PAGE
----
¢ «There’s not much ongoingness, not much of a big picture, in my processing of inner and outer experience; there’s just a stutter of encapsulations, one after another.» & «The most they seem to hope for is an emotional circumstance in which their aloneness can butt up against somebody else’s in a way that offers fugitive and unimproving satisfaction of a kind.» & «If I want to hear people in conversation, all I have to do is park myself somewhere public and eavesdrop.»—Gary Lutz [from interview with Greg Gerke in Big Other]

¢ «Confronto che nell’esperienza del viaggio e in particolare del viaggiare insieme (i protagonisti di questi racconti sono proprio i viaggiatori che accompagnano Galgut) assume una dimensione tanto rischiosa quanto paradossale: quasi il partire, l’abbandono dei luoghi famigliari, invece di “aprire” isolasse le persone in una sorta di mondo parallelo. Il viaggio, inteso come “utopia mobile”, esercizio di deprivazione, spoliazione di qualsiasi eredità simbolica (e la scrittura estremamente asciutta di Galgut ne testimonia, splendidamente) è allora occasione per sublimare l’essenza chimica dei rapporti, la loro nuda meccanica evoluzionistica, al di fuori di pretesti e contesti, liberando l’avvicendarsi dei temi intimi, dei motori immobili dell’interiorità, dove psicologia diventa sinonimo di destino e la sua rappresentazione narrativa si espande nel dominio rarefatto dell’allegoria..»—Carlo Mazza Galanti on Damon Calgut's In a Strange RoomQuotidian [not only inducing me to put said book on my 'to read' list, but also to reinstate the peregrinating modifier to these very quotidian]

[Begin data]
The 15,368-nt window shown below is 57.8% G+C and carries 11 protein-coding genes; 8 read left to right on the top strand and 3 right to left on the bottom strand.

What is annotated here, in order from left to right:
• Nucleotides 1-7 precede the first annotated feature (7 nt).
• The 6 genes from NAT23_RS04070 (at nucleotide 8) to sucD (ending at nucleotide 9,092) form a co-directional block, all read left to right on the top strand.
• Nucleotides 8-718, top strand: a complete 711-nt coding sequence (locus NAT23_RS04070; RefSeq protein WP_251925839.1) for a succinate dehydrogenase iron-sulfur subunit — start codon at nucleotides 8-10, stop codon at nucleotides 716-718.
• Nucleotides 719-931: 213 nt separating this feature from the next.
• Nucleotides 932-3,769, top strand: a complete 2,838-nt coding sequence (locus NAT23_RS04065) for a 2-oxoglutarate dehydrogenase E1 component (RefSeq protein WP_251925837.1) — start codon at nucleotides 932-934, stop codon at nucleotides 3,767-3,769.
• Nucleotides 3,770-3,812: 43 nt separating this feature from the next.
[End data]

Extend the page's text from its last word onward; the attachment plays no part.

¢ «As my reverie took its course, the silence was abruptly broken by a bodiless ally, a short transmission from one of the nine Councilors: “Freedom to mortal affects or die!” The phrase or die was baffling, until I blushingly recalled my own use of long live. The connection broke off again, only this time painfully so, something akin to bathing with a toaster oven, only this time no smoke projected from my ear flaps. Thought fragments, like shattered ice piercing skin penetrated then retracted. The mass of synaptic activity formed an inscrutable word collage. The Councilors then produced a white noise shield by whistling into cupped hands. Next came the psychic distracter in which long, thought-consuming passages of the Archaic Record were broadcast outward to overwhelm the telepathic airwaves.»—Vincent Standley [from the forthcoming A Mortal Affect]

¢ Christian Marclay wins the Gold Lion at Venice's Biennale, for The Clock: a montage of footage from films & TV depicting references to time synchronized to a 24-hour clock. if only i could get a hold of this i would run it in a perpetual loop to use as an actual time-telling device.

¢ «You have to begin to lose your memory, if only in bits and pieces, to realize that memory is what makes our lives. Life without memory is no life at all, just as an intelligence without the possibility of expression is not really an intelligence. Our memory is our coherence, our reason, our feeling, even our action. Without it, we are nothing.»—Luis Buñuel

¢ the fragmentation of consciousness—akin to dandelions or birds in a basket—is an ontological survival mechanism assuring we don't all die in the same place.